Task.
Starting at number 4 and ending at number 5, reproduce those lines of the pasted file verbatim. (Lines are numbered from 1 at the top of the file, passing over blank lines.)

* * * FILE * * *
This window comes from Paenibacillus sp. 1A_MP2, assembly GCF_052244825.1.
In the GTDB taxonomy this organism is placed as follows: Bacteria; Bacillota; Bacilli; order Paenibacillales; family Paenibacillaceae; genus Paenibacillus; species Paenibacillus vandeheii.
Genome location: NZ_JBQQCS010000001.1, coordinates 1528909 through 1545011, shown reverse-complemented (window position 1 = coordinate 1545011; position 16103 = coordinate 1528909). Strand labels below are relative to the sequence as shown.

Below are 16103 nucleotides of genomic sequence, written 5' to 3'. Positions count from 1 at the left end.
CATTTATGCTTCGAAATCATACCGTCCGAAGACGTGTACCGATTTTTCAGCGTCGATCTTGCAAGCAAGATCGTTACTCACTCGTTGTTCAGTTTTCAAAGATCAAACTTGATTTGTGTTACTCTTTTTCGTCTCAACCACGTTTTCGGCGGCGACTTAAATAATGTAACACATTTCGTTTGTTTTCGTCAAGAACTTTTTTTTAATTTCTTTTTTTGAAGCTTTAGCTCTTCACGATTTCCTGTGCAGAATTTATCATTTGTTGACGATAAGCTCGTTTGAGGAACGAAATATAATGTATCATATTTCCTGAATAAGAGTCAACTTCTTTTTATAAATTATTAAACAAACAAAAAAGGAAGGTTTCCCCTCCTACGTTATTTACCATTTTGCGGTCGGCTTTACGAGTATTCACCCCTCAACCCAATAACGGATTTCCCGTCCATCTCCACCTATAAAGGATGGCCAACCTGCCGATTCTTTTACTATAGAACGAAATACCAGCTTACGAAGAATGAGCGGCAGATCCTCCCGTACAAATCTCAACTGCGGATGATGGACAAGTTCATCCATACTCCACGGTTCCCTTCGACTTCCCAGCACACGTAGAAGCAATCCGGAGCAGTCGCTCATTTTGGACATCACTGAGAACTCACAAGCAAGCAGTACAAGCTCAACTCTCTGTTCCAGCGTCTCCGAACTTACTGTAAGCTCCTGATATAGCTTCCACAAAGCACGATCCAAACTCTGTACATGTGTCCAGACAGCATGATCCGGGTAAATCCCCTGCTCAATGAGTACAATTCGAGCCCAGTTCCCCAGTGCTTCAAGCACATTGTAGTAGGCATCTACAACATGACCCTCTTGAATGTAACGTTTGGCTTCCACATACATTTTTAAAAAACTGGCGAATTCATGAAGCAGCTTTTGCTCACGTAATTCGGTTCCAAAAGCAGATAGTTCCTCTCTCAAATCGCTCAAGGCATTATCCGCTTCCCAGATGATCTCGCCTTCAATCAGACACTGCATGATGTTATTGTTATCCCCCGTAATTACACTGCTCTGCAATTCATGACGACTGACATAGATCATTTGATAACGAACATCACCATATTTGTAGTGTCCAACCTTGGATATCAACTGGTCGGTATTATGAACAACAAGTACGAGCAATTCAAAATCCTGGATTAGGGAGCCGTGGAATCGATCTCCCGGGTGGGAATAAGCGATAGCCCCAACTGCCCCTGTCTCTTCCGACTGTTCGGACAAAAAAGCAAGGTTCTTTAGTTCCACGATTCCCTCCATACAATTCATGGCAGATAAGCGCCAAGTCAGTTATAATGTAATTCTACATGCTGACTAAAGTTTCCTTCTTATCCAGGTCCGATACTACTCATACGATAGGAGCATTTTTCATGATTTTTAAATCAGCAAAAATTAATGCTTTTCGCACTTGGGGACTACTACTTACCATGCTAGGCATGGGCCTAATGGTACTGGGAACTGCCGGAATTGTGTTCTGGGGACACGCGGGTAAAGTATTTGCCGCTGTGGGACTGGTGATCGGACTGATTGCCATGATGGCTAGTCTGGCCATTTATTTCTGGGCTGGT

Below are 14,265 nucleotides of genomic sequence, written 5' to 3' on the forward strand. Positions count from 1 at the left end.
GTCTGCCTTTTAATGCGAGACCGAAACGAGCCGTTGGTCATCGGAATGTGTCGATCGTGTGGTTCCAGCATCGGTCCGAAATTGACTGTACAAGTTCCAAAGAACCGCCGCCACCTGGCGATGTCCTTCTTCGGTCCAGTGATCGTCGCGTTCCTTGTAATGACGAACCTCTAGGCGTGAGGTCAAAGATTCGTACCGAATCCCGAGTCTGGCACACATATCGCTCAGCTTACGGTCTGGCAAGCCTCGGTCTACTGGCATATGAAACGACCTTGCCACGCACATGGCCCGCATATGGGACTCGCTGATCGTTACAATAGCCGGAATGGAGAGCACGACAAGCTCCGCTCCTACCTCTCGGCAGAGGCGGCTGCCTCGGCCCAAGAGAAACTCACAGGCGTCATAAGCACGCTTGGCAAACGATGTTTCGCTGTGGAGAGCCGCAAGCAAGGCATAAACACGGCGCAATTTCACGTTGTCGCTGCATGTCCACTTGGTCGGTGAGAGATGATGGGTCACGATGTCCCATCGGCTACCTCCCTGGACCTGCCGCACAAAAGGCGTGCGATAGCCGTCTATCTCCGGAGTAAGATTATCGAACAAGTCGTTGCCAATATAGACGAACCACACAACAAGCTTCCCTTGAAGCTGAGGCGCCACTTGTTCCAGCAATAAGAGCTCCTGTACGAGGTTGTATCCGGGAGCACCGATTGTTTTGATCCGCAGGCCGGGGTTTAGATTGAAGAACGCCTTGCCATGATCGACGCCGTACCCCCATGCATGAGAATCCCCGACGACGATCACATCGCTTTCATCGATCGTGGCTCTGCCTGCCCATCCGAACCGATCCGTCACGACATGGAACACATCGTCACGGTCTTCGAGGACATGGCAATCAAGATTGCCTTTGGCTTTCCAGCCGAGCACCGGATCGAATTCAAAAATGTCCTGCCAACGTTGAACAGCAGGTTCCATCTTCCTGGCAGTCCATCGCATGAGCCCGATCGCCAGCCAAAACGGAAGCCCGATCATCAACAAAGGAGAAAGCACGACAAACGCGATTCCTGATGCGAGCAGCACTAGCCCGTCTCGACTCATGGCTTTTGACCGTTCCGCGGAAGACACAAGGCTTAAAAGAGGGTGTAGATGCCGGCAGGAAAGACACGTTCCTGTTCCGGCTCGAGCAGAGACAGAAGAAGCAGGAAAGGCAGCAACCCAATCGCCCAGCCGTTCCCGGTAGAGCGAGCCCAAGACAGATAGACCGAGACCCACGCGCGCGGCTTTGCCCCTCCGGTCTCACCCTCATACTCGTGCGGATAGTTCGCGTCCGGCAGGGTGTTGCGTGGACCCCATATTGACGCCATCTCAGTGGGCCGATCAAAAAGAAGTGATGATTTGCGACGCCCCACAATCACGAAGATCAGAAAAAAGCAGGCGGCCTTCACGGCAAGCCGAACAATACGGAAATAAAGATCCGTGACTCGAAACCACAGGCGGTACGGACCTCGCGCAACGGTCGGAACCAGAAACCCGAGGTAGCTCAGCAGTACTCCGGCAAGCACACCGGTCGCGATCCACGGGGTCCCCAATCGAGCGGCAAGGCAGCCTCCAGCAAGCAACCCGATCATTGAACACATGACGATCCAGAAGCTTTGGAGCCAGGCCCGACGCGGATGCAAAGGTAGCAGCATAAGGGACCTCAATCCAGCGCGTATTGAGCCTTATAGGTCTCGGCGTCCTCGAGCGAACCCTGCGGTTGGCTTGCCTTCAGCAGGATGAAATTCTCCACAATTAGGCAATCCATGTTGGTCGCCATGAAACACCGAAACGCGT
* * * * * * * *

Below are 16103 nucleotides of genomic sequence, written 5' to 3'. Positions count from 1 at the left end.
CATTTATGCTTCGAAATCATACCGTCCGAAGACGTGTACCGATTTTTCAGCGTCGATCTTGCAAGCAAGATCGTTACTCACTCGTTGTTCAGTTTTCAAAGATCAAACTTGATTTGTGTTACTCTTTTTCGTCTCAACCACGTTTTCGGCGGCGACTTAAATAATGTAACACATTTCGTTTGTTTTCGTCAAGAACTTTTTTTTAATTTCTTTTTTTGAAGCTTTAGCTCTTCACGATTTCCTGTGCAGAATTTATCATTTGTTGACGATAAGCTCGTTTGAGGAACGAAATATAATGTATCATATTTCCTGAATAAGAGTCAACTTCTTTTTATAAATTATTAAACAAACAAAAAAGGAAGGTTTCCCCTCCTACGTTATTTACCATTTTGCGGTCGGCTTTACGAGTATTCACCCCTCAACCCAATAACGGATTTCCCGTCCATCTCCACCTATAAAGGATGGCCAACCTGCCGATTCTTTTACTATAGAACGAAATACCAGCTTACGAAGAATGAGCGGCAGATCCTCCCGTACAAATCTCAACTGCGGATGATGGACAAGTTCATCCATACTCCACGGTTCCCTTCGACTTCCCAGCACACGTAGAAGCAATCCGGAGCAGTCGCTCATTTTGGACATCACTGAGAACTCACAAGCAAGCAGTACAAGCTCAACTCTCTGTTCCAGCGTCTCCGAACTTACTGTAAGCTCCTGATATAGCTTCCACAAAGCACGATCCAAACTCTGTACATGTGTCCAGACAGCATGATCCGGGTAAATCCCCTGCTCAATGAGTACAATTCGAGCCCAGTTCCCCAGTGCTTCAAGCACATTGTAGTAGGCATCTACAACATGACCCTCTTGAATGTAACGTTTGGCTTCCACATACATTTTTAAAAAACTGGCGAATTCATGAAGCAGCTTTTGCTCACGTAATTCGGTTCCAAAAGCAGATAGTTCCTCTCTCAAATCGCTCAAGGCATTATCCGCTTCCCAGATGATCTCGCCTTCAATCAGACACTGCATGATGTTATTGTTATCCCCCGTAATTACACTGCTCTGCAATTCATGACGACTGACATAGATCATTTGATAACGAACATCACCATATTTGTAGTGTCCAACCTTGGATATCAACTGGTCGGTATTATGAACAACAAGTACGAGCAATTCAAAATCCTGGATTAGGGAGCCGTGGAATCGATCTCCCGGGTGGGAATAAGCGATAGCCCCAACTGCCCCTGTCTCTTCCGACTGTTCGGACAAAAAAGCAAGGTTCTTTAGTTCCACGATTCCCTCCATACAATTCATGGCAGATAAGCGCCAAGTCAGTTATAATGTAATTCTACATGCTGACTAAAGTTTCCTTCTTATCCAGGTCCGATACTACTCATACGATAGGAGCATTTTTCATGATTTTTAAATCAGCAAAAATTAATGCTTTTCGCACTTGGGGACTACTACTTACCATGCTAGGCATGGGCCTAATGGTACTGGGAACTGCCGGAATTGTGTTCTGGGGACACGCGGGTAAAGTATTTGCCGCTGTGGGACTGGTGATCGGACTGATTGCCATGATGGCTAGTCTGGCCATTTATTTCTGGGCTGGT